Two snowboarders have lost a critical legal battle in the criminal charges they face related to an avalanche that buried a service road above Interstate 70 in March.
A Summit County Court judge delivered a setback to their defense on Tuesday when he dismissed a motion to suppress a GoPro video of the avalanche that Evan Hannibal and Tyler DeWitt captured and gave to the Colorado Avalanche Information Center.
The video anchors the Summit County District Attorney’s case against Hannibal and DeWitt, who are charged with reckless endangerment and face a $168,000 fine. The case marks the first-ever criminal charges filed against skiers involved in an avalanche in Colorado.
The district attorney argues that Hannibal and DeWitt endangered drivers when they skied above the west portal of the Eisenhower-Johnson Memorial Tunnels on March 25 and they should pay $168,000 to replace an avalanche mitigation system destroyed in the slide the CAIC said they triggered.
The snowboarders on Tuesday argued prosecutors violated their protection from unlawful search and seizure when they issued criminal charges based on the helmet-cam video. The men gave the video to avalanche center investigators, hoping it could be used to craft a report so others might avoid a similar slide.
The snowboarders on Tuesday argued prosecutors violated their protection from unlawful search and seizure when they issued criminal charges based on the helmet-cam video.
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“This is a state agency, a constitutional actor, not informing citizens that what they are voluntarily disclosing in good faith to that that state agency could, and in this case was, turned over to law enforcement for purposes of prosecution,” Jason Flores-Williams, the attorney for DeWitt and Hannibal, said during the motions hearing on Tuesday. “This is extraordinarily problematic. There was a duty to inform Mr. Hannibal that what he was providing to the CAIC could be turned over to law enforcement.”
CAIC director Ethan Greene and avalanche forecaster Jason Konigsberg testified that both Hannibal and DeWitt voluntarily provided information and video about the avalanche that buried a service road above the tunnels in more than 20 feet of debris. The CAIC report, published April 6, said the snowboarders triggered the avalanche and the two “assumed that the avalanche mitigation to protect the tunnel infrastructure decreased the avalanche hazard on the slope.”
Greene said it is common for law enforcement to request avalanche reports, and CAIC shares those reports. The state agency offers all of its reports for public review.
“Our role is to facilitate people understanding avalanches, and we do that by sharing information,” Greene said. “If the public requests information from us, we provide it.”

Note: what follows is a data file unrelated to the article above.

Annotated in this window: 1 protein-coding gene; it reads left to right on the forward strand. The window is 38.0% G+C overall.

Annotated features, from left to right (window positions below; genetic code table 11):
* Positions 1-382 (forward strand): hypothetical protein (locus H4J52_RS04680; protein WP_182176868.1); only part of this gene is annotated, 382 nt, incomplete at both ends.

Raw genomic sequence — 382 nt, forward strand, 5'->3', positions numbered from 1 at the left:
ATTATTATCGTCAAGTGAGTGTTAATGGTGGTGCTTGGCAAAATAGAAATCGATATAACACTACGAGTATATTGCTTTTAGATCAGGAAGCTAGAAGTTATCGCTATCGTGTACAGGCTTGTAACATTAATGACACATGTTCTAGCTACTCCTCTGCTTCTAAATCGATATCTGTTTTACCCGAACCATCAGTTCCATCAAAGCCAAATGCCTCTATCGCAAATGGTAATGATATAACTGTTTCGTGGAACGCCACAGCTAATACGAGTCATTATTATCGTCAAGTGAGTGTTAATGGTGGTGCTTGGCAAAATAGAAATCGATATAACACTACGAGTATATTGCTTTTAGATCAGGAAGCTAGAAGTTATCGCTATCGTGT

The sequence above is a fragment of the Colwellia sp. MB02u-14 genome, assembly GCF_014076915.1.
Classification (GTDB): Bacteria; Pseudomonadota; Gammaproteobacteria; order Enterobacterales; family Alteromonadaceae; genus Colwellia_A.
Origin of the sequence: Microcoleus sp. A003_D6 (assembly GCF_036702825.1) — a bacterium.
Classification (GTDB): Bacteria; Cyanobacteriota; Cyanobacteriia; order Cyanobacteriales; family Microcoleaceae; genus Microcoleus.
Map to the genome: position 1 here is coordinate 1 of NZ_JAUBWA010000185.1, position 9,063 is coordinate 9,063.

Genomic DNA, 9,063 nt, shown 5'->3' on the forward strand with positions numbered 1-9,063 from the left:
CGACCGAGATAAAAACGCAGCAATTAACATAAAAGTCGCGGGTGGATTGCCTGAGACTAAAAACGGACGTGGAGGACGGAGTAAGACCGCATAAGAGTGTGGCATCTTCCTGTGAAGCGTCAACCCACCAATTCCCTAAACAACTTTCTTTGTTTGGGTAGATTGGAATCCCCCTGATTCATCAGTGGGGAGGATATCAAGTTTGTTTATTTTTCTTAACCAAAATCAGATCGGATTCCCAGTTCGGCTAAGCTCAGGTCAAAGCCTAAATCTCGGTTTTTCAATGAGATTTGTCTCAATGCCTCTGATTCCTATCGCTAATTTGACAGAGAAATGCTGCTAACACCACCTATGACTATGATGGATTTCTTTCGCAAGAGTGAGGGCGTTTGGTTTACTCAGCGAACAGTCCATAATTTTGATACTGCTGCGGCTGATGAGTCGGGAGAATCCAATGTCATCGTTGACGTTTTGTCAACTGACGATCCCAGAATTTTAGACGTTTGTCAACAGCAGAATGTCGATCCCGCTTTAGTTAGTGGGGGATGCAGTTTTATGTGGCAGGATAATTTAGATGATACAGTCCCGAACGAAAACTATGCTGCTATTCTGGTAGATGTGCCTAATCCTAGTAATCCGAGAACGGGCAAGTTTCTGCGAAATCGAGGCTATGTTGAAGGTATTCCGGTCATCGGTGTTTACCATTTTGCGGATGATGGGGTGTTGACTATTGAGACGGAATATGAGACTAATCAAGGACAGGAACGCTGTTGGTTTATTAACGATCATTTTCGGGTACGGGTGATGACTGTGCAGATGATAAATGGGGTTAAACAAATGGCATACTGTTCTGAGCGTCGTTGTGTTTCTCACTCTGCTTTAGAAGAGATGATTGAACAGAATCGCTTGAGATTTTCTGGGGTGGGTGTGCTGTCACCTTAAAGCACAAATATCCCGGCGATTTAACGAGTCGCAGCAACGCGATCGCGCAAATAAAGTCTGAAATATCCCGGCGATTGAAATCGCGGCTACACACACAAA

Greene’s team did not include the video captured by Hannibal in its report on the avalanche, even though the agency often publishes videos provided by people involved in avalanches.
“It was my judgment that the content of the video did not add to the educational messages we were trying to get across in the report,” Greene said.
Hannibal gave Konigsberg his video on a thumbdrive. Konigsberg agreed with Flores-William in saying the sharing of the video was “voluntary and collegial.”
Flores-William asked Konigsberg if he ever thought the video would be handed over to law enforcement.
“Can I think about that for a second?” Konigsberg asked. “Honestly, it’s not something I thought about. I kind of had a one-track mind to collect information for avalanche education and safety, like I always do.”
Summit County District Attorney Heidi McCollum’s office argued that Hannibal and DeWitt, as experienced backcountry travelers familiar with CAIC reports and observations, should have known that CAIC publishes information for public education.
“I understand there is a concern about the public policy side of this, but we have to focus on the law,” deputy district attorney Stephanie Cava said. “And none of the law supports the … argument that this video or the photos that were obtained should be suppressed.”
Summit County Court Judge Ed Casias found there was no violation of the men’s constitutional protections from unlawful search and seizure because there was no search and nothing was seized.
“It wasn’t a search of any kind. Mr. Hannibal was asked if he would provide it and he did,” Casias said
Casias said he wouldn’t expect Konigsberg to tell Hannibal the video could be used by law enforcement “because, frankly, he didn’t know that was going to happen.”
“That was not the reason he was collecting information,” Casias said.
Casias also denied the argument that the collection of the video violated the men’s Miranda rights, which only applies to people in custody when they are advised that what they say can be used against them in court.
“There is information here that was provided. It was provided voluntarily. It was provided to CAIC, not law enforcement and the purpose of that was for information related to the avalanche,” Casias said.
The courts should work to ensure police don’t use third parties and other state agencies to gather evidence that could be used in filing criminal charges and circumvent constitutional protections against unlawful search and seizure, Casias said. Still, he could not connect a skier providing information to an avalanche center — even when that information became evidence in criminal charges — with a constitutional violation.
“If there are things that you, as a backcountry traveler do that cause new concern that law enforcement may be involved and someone reaches out and asks for information, you don’t have to give it,” Casias said. “I can’t make you disclose and I can’t make you withhold. But if your common goal is to make it safer for other people … it’s your decision.”
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